Clark Gable and Gene Tierney take a break on set (Image via @TheOldHollywood on Twitter)

Philip Sutherland (Clark Gable) is an American reporter stationed in Moscow during the war. He becomes attracted to a Russian ballerina named Marya (Gene Tierney). He soon discovers that the affection from afar has been mutual, and that she has learned English just so she could finally talk to him. They fall hard for each other and marry, spending a happy honeymoon by the water.

But when the war ends, Philip gets transferred out of Russia and Soviet officials won’t let his bride come with him. Along with a friend whose wife has also been forced to stay in Russia, Philip becomes determined to reunite himself with Marya.

Philip and Marya canoodle after a swim on their lovely honeymoon (Image via

The premise of the film is very solid, and at times heartbreaking. There are a number of achingly sad moments, the most impactful of which come not from Gable but from his friend, whose wife is threatened with a work camp internment if she doesn’t divorce him.

At the same time, the plot is full of interest and drama. A decent level of suspense is built. It almost becomes spy-like as Philip and his friend plot to save their wives in a covert operation. And there’s even a bit of humor mixed in as well, usually in the form of jabs toward Russia.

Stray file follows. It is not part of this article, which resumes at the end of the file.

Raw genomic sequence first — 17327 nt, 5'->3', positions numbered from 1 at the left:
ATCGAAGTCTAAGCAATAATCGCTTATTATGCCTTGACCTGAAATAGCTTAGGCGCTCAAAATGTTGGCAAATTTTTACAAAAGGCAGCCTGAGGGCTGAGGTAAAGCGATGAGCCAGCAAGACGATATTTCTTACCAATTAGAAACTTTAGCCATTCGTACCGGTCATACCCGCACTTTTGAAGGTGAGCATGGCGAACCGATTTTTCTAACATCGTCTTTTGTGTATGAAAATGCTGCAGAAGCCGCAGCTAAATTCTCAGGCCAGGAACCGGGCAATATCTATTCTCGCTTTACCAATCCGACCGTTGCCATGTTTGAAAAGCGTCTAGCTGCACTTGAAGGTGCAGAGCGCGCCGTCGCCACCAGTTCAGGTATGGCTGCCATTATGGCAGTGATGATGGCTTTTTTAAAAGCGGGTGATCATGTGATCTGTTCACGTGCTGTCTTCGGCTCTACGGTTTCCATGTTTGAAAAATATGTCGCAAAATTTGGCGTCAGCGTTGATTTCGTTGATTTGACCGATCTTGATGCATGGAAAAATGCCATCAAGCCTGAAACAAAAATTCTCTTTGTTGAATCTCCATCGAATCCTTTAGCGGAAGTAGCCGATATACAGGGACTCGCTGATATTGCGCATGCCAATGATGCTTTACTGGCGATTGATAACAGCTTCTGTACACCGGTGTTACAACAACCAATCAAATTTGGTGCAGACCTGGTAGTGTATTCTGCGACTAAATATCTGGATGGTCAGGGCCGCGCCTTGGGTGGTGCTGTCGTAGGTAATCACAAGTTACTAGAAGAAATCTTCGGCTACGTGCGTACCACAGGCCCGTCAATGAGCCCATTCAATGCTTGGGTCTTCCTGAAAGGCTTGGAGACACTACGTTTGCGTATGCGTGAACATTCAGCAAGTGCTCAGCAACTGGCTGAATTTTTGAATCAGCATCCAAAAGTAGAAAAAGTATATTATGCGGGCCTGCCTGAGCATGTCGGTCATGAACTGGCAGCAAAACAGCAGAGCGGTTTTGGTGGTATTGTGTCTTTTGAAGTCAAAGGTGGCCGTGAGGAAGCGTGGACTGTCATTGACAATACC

The pacing of the film is fairly well-done. It’s very smooth in the beginning, becoming slower in the film’s mid-portion but with continuing, intermittent periods of suspense.

The couple of Philip and Marya is written very sweetly in the beginning. The dialogue between them is endearing and very cute. However, it is hard to buy Gable and Tierney as a couple. He seems a bit patronizing, and almost fatherly toward her, which makes the beginning of their relationship awkward to watch.

Thankfully, this doesn’t last for the entire film. Once they become separated, it is easier to believe them as a couple, since Gable isn’t throwing glances at Tierney very similar to those that he threw at Rhett Butler’s daughter in Gone with the Wind anymore. By the end of the film, the viewer supports them and wants Philip’s plan to work out for the best.

(Image via

A satisfying but somewhat surprising ending wraps the film up with a bang, and is certainly the most gripping part of the film. Never Let Me Go is quite the solid drama, though it does drag a bit in the middle and isn’t 100% successful in getting the viewer on its lead couple’s side.
The score: 2.8/5